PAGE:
I've just discovered ThingLink which allows you to create and share interactive images. Using this tool, teachers or students can add content inside any image - including photos, videos and web links. It's basically an interactive annotation tool. Although I think it may have more applications in humanities than in maths education, I've seen some great examples from @mathycathy that make me wonder whether students could use ThingLink to create revision material, or teachers could create linked pictures to point students in the direction of resources for support or extension. Have a play with this example 'Getting to Know Quadratic Functions' so you get the idea.

Here's some more examples of @mathycathy's work - hover over the images to see the links.

If you're looking to make some of your own material in ThingLink, a good starting point might be these fantastic crib sheets from @dotmaths. You could upload one of these crib sheets to ThingLink, annotate it with information, examples and a homework task, then share it with students using a class blog or VLE.

4. Concept walls and revision walls
@c0mplexnumber shared this brilliant concept wall. If you've not seen this idea before then do read the original post 'Mathematical Concepts Wall' by @mrprcollins and @srcav's subsequent post. This works by giving students a list of mathematical words and asking them to pick one or two words to write or draw about. Look at the impressive results!
Shared by @c0mplexnumber
This reminds me of something that we tried at @tessmaths' brilliant session 'Creative Approaches to Mathematics' at the Maths Conference yesterday. @Miss_Skinner and I had fun using gold and silver pens to create this plaque. This would be put on the wall alongside others to create a gallery of revision notes.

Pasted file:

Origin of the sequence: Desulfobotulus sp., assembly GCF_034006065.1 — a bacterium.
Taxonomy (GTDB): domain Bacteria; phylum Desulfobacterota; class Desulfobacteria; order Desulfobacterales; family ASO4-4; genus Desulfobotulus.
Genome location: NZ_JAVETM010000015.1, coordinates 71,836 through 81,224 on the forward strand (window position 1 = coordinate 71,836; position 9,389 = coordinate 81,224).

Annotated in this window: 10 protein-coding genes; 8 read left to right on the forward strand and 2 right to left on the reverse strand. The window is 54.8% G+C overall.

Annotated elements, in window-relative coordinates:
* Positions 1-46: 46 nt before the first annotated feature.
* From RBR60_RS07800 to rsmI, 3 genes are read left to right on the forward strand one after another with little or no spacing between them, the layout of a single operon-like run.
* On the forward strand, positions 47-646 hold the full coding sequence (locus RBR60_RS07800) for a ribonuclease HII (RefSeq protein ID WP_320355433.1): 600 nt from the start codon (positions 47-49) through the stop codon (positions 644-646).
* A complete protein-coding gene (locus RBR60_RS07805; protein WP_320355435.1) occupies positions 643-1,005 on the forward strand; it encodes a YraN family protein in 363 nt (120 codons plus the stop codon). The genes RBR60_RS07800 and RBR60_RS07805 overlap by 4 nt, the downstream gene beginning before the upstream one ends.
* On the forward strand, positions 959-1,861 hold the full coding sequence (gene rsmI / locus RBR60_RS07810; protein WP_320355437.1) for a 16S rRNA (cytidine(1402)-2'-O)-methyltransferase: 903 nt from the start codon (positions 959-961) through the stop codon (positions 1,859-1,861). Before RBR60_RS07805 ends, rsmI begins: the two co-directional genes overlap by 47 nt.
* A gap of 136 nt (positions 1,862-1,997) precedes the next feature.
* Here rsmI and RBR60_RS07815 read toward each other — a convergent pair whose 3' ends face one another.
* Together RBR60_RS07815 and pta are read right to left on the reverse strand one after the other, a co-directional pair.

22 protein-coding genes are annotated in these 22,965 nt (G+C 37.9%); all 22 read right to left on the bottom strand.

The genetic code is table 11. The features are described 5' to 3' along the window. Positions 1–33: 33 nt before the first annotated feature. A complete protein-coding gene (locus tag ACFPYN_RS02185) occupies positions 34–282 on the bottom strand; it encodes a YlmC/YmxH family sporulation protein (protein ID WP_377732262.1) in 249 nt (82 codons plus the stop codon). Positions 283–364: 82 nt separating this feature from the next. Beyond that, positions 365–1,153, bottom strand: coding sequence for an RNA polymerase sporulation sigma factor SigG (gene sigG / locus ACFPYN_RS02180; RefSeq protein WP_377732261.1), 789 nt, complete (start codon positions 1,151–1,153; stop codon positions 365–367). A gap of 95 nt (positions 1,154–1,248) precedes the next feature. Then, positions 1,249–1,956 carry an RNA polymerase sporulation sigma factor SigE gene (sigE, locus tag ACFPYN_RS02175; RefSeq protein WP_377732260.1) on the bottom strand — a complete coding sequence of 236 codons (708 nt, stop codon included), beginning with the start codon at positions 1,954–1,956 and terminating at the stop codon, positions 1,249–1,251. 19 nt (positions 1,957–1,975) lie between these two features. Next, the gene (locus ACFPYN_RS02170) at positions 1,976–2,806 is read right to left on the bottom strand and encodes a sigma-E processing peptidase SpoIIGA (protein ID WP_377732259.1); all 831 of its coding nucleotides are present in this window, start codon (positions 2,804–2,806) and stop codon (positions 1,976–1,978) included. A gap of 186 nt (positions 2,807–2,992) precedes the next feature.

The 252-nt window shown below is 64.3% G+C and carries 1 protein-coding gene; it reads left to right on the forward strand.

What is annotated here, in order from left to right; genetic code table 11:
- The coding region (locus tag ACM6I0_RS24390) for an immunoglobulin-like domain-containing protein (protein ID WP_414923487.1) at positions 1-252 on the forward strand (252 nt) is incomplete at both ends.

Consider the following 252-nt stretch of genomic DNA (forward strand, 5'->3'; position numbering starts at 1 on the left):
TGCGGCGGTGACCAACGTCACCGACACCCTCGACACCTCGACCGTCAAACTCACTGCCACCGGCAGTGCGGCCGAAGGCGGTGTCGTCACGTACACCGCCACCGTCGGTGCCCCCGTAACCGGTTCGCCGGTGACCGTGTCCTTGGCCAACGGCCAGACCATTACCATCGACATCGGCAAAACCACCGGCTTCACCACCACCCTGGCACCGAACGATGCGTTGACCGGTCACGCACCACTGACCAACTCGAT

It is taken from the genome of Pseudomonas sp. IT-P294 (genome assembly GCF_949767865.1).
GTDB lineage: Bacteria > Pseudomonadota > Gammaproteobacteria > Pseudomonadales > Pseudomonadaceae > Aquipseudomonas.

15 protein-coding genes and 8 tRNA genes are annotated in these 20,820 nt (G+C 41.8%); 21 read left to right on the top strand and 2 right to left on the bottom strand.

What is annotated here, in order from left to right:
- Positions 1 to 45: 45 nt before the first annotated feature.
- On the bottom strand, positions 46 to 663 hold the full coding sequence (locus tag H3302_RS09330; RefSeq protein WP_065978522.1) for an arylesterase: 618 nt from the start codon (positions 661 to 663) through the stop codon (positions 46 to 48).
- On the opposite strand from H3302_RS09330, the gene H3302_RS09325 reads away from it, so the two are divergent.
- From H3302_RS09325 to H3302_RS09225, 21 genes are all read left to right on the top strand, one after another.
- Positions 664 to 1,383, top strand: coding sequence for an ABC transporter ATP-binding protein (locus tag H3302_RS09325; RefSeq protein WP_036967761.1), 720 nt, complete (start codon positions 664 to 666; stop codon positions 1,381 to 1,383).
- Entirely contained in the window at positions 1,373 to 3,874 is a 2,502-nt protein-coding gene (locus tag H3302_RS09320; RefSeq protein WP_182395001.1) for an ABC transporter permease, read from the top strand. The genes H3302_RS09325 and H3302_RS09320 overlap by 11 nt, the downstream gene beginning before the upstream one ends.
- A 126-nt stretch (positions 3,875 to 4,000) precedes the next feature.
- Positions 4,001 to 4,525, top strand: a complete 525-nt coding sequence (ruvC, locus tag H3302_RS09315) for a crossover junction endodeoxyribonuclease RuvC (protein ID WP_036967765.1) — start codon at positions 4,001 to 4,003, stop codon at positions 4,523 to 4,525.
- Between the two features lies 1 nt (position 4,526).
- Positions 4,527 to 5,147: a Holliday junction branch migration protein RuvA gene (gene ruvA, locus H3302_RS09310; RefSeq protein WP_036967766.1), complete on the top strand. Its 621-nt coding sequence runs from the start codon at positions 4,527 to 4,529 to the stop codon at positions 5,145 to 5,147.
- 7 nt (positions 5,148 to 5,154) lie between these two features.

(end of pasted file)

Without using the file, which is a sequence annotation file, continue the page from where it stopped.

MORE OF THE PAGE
5. Interesting graphs
Statistical literacy is so very important. In 1951, Samuel S. Wilks said,"Statistical thinking will one day be as necessary for efficient citizenship as the ability to read and write!" (he was paraphrasing HG Wells). Although through our curriculum we teach students how to create and interpret a variety of graphs, I'm not convinced that 'the general public' are able to make sense of many of the graphs they see in the media. I think it's worth spending some time looking at both misleading graphs and interesting graphs.
Ridiculously misleading graph
Interesting graphs promote great discussions. Give your students some time to look at the graph, work out what it shows and then think about the underlying trends or causes. Here's a couple to get you started.
Source: 'How we believe' by Micheal Shermer

Source: ONS
The second graph is from '8 Facts about Young People' by the ONS, shared this week by @statshan.

Speaking of interesting graphs that spark discussion, you must read @heather_kohn's post 'Ambiguous Sports Graph'. Like the examples above, give this graph to your students and you may be surprised by what they come up with.
'Which Sport?' by Malcolm Swan

Final thoughts
I want to end my gems post this week by recommending a few blog posts. First, @MathsWithMrHill wrote a great post about teaching place value. I love posts with lots of ideas and resource recommendations for a specific topic - they're very useful for lesson planning (I've written a few topic specific posts too).

Second, I want to mention @Jeremy_Denton's post about revision races. This is one of those posts that not only provides a fantastic resource but also clearly explains how to use it effectively.

Finally, I want to recommend @fmaths42's post about times tables starters which provides a set of progressively challenging practice grids, plus a suggestion to print these grids onto stickers. Times tables are rather helpful so I'd urge you to ignore Jo Boaler's advice about not ensuring that children learn their times tables - surely she must have said that in a moment of madness. Read @websofsubstance's post The Educators - Jo Boaler for some interesting (in my opinion - very sensible) views on this.

Finally, have a go at this question from Tony Gardiner's session at yesterday's conference, shared by @mrsdenyer. I'll be using this as a quick starter with both Year 11 and Year 12.

PS - I'm off to Center Parcs tomorrow (term-time holidays are a huge advantage of being on maternity leave!) so there won't be a gems post next Saturday. I'll be back the following week though.